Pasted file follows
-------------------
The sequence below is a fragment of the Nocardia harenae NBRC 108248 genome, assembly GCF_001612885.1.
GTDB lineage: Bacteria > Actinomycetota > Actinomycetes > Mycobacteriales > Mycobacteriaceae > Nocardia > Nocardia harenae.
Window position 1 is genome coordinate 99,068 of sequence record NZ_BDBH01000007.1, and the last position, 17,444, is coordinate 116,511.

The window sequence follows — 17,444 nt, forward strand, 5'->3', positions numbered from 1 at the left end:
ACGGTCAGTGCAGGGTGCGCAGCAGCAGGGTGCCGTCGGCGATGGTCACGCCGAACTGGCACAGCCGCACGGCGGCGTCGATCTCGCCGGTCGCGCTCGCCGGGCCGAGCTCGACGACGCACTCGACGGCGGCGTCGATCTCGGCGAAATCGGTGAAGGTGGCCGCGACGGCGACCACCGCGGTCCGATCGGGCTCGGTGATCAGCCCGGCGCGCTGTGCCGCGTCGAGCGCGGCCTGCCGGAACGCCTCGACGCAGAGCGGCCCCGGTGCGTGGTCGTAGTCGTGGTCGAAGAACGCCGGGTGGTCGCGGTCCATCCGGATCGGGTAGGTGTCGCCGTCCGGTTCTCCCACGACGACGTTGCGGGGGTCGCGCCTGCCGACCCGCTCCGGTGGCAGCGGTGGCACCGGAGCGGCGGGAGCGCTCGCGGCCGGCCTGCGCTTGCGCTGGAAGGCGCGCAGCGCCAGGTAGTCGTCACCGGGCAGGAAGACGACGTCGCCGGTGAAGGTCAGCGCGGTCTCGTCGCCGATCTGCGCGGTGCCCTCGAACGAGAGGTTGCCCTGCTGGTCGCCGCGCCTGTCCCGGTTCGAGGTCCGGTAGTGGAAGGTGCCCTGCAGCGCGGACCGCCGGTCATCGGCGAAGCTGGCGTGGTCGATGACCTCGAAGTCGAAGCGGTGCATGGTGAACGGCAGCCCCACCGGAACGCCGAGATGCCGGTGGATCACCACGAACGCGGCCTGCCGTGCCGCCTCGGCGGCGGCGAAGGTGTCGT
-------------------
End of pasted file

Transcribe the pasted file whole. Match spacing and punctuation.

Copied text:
The sequence below is a fragment of the Nocardia harenae NBRC 108248 genome, assembly GCF_001612885.1.
GTDB lineage: Bacteria > Actinomycetota > Actinomycetes > Mycobacteriales > Mycobacteriaceae > Nocardia > Nocardia harenae.
Window position 1 is genome coordinate 99,068 of sequence record NZ_BDBH01000007.1, and the last position, 17,444, is coordinate 116,511.

The window sequence follows — 17,444 nt, forward strand, 5'->3', positions numbered from 1 at the left end:
ACGGTCAGTGCAGGGTGCGCAGCAGCAGGGTGCCGTCGGCGATGGTCACGCCGAACTGGCACAGCCGCACGGCGGCGTCGATCTCGCCGGTCGCGCTCGCCGGGCCGAGCTCGACGACGCACTCGACGGCGGCGTCGATCTCGGCGAAATCGGTGAAGGTGGCCGCGACGGCGACCACCGCGGTCCGATCGGGCTCGGTGATCAGCCCGGCGCGCTGTGCCGCGTCGAGCGCGGCCTGCCGGAACGCCTCGACGCAGAGCGGCCCCGGTGCGTGGTCGTAGTCGTGGTCGAAGAACGCCGGGTGGTCGCGGTCCATCCGGATCGGGTAGGTGTCGCCGTCCGGTTCTCCCACGACGACGTTGCGGGGGTCGCGCCTGCCGACCCGCTCCGGTGGCAGCGGTGGCACCGGAGCGGCGGGAGCGCTCGCGGCCGGCCTGCGCTTGCGCTGGAAGGCGCGCAGCGCCAGGTAGTCGTCACCGGGCAGGAAGACGACGTCGCCGGTGAAGGTCAGCGCGGTCTCGTCGCCGATCTGCGCGGTGCCCTCGAACGAGAGGTTGCCCTGCTGGTCGCCGCGCCTGTCCCGGTTCGAGGTCCGGTAGTGGAAGGTGCCCTGCAGCGCGGACCGCCGGTCATCGGCGAAGCTGGCGTGGTCGATGACCTCGAAGTCGAAGCGGTGCATGGTGAACGGCAGCCCCACCGGAACGCCGAGATGCCGGTGGATCACCACGAACGCGGCCTGCCGTGCCGCCTCGGCGGCGGCGAAGGTGTCGT